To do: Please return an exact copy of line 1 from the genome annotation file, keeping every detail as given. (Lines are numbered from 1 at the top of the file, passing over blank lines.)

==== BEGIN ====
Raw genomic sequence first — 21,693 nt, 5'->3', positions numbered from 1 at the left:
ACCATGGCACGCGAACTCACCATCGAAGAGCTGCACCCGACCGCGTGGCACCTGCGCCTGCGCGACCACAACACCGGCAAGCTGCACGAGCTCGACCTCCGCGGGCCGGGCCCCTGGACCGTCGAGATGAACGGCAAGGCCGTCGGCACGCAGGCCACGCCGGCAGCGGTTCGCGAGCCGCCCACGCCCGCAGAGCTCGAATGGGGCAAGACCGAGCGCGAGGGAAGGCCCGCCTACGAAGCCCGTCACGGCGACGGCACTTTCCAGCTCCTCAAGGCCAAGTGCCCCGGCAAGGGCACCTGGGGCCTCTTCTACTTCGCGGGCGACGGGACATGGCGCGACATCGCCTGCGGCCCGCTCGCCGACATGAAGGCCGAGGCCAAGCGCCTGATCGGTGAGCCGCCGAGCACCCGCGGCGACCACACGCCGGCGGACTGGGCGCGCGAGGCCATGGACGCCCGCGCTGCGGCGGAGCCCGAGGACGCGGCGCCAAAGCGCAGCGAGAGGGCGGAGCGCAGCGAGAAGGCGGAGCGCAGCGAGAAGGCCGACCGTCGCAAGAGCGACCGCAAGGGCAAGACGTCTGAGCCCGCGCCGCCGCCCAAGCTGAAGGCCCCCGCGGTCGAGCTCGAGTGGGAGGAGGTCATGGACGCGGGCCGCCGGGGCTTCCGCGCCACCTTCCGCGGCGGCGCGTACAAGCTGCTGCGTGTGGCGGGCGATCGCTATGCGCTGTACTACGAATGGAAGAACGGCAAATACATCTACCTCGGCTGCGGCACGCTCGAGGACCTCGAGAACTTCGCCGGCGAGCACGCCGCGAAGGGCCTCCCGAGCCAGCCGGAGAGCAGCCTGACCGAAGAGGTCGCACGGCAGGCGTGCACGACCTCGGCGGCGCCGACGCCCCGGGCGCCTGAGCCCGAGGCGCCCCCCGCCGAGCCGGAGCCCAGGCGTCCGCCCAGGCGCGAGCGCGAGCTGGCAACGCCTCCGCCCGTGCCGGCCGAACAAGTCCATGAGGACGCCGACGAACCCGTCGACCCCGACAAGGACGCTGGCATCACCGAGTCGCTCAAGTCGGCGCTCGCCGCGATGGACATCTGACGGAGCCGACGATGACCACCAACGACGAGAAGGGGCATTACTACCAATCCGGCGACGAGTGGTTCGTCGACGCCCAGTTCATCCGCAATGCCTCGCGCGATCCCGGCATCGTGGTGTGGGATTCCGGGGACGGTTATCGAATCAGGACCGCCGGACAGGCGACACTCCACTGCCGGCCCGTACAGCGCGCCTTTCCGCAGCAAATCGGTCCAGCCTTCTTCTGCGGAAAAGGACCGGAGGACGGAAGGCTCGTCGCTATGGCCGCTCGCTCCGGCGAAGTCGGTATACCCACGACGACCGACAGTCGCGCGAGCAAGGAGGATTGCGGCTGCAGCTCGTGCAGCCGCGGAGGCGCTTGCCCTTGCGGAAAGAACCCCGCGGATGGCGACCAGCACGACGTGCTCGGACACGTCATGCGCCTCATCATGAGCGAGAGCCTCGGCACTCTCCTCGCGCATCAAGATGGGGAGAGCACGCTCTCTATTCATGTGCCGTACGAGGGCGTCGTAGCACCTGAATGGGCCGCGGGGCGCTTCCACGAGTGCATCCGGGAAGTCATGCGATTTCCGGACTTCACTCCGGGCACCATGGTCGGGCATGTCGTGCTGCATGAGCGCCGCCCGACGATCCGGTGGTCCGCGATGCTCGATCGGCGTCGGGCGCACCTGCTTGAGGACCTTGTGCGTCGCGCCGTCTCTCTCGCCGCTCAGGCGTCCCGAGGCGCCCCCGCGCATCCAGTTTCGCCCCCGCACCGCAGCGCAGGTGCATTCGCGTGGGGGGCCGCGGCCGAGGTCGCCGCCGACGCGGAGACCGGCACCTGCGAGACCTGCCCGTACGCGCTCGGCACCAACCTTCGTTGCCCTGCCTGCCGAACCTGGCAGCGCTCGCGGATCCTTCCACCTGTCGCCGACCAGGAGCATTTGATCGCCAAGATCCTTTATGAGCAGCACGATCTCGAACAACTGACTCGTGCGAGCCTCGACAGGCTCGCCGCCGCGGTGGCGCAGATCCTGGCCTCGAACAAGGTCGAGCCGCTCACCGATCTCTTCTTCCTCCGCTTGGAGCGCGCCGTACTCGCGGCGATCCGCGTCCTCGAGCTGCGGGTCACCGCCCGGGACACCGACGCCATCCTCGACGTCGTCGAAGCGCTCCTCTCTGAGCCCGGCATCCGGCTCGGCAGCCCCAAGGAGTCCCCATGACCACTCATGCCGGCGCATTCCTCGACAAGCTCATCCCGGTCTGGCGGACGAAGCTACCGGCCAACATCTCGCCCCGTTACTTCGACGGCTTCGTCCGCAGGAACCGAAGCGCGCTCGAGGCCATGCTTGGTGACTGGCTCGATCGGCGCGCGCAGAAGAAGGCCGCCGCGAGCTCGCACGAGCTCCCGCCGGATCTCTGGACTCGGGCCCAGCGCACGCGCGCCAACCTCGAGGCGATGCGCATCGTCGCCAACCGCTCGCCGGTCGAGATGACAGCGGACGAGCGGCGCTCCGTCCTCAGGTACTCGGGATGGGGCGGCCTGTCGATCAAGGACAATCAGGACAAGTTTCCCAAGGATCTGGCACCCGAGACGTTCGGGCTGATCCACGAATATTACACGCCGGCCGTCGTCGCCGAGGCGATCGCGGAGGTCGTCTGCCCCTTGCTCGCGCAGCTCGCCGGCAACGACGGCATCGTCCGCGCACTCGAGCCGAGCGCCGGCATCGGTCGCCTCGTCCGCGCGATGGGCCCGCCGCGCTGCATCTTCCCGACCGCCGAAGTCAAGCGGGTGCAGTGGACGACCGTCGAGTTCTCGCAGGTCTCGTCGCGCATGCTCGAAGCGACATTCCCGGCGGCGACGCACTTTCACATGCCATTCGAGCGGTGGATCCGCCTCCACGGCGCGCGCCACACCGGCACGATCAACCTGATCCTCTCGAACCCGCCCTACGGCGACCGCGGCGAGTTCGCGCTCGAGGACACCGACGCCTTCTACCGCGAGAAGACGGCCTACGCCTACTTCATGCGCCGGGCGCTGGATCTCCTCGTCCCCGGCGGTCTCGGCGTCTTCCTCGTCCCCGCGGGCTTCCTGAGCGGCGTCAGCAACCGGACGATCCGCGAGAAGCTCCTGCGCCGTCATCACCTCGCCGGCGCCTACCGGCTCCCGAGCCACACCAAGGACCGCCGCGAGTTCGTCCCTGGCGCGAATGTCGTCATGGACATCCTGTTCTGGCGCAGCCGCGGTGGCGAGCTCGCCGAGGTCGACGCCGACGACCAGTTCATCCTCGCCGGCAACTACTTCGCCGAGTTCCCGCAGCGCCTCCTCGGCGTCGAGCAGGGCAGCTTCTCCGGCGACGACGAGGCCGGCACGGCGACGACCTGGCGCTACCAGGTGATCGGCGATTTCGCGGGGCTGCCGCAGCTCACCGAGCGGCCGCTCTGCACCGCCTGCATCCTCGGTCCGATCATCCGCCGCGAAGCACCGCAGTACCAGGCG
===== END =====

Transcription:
Raw genomic sequence first — 21,693 nt, 5'->3', positions numbered from 1 at the left: